A sweater with the raglan technique with gradient yarn
I am very often asked "How much gradient yarn do you need for a sweater"? That's a question I can't answer like that. It depends on the size and the pattern. The difficulty with this yarn is that a sweater consists of 4 parts: front part, back part and the sleeves. The length of the gradient depends on the length of a bobble. If the bobble is too big for a front part then I haven't used all the colors. Is it too small ... how do I knit or then do I crochet the rest? And you need less for the sleeves than for a front part - but how much?
Raglan sweater from above
We are in the process of designing instructions that are tailored to our yarns. But you can also help yourself by working an RVO - that is, a raglan sweater from above - worked. It's well explained here:
Looks complicated, but it's really, really, really simple. This way of knitting has the advantage that you can take practically any bobble length - you knit in one piece until you cut off the sleeves. And depending on which color you are ... you knit the rest of the sleeves or the other parts in this color. So you don't need to calculate how the running length for sleeves, VT and RT should be. You should be able to roughly estimate how many meters you need in total.I've written a practical table for you here:
Practical help table for knitting raglan sweaters
|Table for RVO sweaters made of gradient yarn td >|
|Sizes:||Size 38||Size 40||Size 42||Size 44||Size 46|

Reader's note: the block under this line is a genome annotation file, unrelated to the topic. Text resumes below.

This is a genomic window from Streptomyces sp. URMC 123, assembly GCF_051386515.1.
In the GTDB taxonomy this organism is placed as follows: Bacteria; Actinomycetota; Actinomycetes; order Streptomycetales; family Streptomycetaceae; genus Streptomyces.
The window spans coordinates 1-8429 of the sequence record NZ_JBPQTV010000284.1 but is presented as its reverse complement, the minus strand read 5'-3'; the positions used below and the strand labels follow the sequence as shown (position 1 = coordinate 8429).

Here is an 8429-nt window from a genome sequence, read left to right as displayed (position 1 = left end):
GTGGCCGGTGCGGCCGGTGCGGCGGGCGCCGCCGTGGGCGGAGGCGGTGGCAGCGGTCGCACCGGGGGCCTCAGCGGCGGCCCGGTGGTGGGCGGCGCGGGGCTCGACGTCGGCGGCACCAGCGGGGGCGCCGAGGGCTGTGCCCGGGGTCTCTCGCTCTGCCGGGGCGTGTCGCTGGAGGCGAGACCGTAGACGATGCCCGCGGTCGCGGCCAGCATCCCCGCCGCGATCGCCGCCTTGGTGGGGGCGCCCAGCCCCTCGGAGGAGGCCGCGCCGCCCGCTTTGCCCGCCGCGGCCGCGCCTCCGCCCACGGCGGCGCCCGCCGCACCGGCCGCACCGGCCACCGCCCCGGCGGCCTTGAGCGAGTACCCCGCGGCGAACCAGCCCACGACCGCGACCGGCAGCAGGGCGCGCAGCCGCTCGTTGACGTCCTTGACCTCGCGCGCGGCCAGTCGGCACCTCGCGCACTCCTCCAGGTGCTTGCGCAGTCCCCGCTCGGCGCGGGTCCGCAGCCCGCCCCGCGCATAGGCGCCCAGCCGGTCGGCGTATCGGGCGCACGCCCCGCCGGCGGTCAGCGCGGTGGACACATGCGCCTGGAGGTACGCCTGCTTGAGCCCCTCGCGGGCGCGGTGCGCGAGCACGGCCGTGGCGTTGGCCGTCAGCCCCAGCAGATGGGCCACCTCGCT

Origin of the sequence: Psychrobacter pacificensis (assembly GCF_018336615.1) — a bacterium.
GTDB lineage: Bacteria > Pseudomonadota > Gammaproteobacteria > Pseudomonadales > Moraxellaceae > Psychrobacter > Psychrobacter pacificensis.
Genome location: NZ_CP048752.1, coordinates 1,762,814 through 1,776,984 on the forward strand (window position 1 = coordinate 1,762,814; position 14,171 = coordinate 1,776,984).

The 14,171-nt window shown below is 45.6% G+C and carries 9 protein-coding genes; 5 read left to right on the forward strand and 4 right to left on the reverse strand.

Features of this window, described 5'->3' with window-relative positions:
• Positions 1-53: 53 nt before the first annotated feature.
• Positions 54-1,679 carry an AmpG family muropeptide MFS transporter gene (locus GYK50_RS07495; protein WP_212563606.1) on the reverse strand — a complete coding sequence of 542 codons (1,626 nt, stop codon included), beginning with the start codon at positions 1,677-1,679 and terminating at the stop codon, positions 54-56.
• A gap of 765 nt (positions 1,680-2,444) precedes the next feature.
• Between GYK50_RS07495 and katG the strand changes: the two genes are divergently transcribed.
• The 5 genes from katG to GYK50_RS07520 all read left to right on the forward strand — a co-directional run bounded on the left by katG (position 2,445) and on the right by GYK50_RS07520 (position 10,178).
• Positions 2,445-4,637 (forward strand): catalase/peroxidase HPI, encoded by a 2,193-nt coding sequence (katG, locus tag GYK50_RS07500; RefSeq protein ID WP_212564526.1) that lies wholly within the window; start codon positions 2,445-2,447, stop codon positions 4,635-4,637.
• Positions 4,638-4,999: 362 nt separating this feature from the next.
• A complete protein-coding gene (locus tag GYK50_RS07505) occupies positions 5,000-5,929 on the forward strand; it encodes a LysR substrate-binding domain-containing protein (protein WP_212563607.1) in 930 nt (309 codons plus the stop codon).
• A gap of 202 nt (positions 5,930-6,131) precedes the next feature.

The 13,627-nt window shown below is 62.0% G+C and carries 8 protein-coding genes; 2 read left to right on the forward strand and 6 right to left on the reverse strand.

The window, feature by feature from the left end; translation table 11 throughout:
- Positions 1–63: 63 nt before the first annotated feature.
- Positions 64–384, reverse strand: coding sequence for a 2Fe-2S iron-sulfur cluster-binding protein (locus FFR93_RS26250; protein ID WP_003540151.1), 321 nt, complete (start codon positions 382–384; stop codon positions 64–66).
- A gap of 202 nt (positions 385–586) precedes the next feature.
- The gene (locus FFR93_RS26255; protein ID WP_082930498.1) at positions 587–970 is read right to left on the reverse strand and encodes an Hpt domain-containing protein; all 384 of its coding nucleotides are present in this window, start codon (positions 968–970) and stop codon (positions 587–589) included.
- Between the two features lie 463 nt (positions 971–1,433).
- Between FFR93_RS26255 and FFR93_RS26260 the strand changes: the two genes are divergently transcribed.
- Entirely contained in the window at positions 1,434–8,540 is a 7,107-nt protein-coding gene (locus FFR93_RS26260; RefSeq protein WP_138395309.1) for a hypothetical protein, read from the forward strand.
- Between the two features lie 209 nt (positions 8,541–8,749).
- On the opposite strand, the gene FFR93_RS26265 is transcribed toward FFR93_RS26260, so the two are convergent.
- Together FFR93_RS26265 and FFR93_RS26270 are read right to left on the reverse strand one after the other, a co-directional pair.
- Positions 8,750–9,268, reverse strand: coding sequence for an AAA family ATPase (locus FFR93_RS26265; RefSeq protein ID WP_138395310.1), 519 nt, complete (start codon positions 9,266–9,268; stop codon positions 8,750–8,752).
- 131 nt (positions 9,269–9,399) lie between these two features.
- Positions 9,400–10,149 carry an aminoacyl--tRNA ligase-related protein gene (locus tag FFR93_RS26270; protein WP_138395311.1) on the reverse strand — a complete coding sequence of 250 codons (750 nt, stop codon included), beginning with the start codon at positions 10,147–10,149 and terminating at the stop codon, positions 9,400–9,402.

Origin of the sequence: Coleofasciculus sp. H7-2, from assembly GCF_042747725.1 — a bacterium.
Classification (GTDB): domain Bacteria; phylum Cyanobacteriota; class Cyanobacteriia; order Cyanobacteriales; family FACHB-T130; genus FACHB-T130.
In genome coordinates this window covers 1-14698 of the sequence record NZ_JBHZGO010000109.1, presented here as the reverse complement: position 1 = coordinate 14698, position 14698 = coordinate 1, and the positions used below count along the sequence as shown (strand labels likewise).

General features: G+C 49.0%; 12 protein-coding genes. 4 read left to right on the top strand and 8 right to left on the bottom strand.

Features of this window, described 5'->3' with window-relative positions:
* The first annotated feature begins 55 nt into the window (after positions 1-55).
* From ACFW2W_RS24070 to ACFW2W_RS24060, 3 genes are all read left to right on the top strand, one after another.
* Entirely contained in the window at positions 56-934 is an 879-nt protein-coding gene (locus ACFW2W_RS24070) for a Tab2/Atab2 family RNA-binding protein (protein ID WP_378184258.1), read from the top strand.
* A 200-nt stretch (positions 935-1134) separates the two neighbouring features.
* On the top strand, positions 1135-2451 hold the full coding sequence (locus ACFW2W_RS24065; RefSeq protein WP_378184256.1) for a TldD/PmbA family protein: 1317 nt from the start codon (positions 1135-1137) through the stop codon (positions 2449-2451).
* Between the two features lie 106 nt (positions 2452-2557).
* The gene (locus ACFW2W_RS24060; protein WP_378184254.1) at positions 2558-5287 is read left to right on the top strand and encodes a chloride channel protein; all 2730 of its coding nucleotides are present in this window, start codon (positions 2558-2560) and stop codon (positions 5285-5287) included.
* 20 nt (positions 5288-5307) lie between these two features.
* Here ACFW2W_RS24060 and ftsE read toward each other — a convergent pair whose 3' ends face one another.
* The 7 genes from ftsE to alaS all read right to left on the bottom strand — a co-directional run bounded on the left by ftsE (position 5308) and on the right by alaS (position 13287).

|sleeve length from neckline||70||71||72||73||74|
|Total thread consumption 8 threads||865m||960m||1065m||1180m||1295m|
|of which gradient yarn||620m||685m||765m||840m||925m|
|of which monochrome||245m||275m||300m||340m||370m|
At the moment I can give you the following information about a sweater I made for myself in size 42:
560g / approx 1065m 8-ply gradient yarn e.g. ice queen, one of my new yarns:
total length 58 cm
width 55 cm
raglan bevel 30 cm
sleeve length from neckline 72 cm
Tension: with NS 4.5 corresponds to 18 M 10 cm and 30 rows - knitted in stockinette st.
In this case you could e.g. Take 765m of gradient yarn and the rest, i.e. 300m in the last color of the bobble. So you have the color gradient over the yoke and the rest is monochrome which looks like this:
An example of a sweater made of gradient yarn with raglan from above
A jacket can of course be worked on the same principle - only then not in rounds but in rows.
So you see knitting with the raglan technique is not a witchcraft, it is actually quite easy to learn and it brings incredible results like this wonderful sweater that you see above.
Nice that you stopped by and see you next time!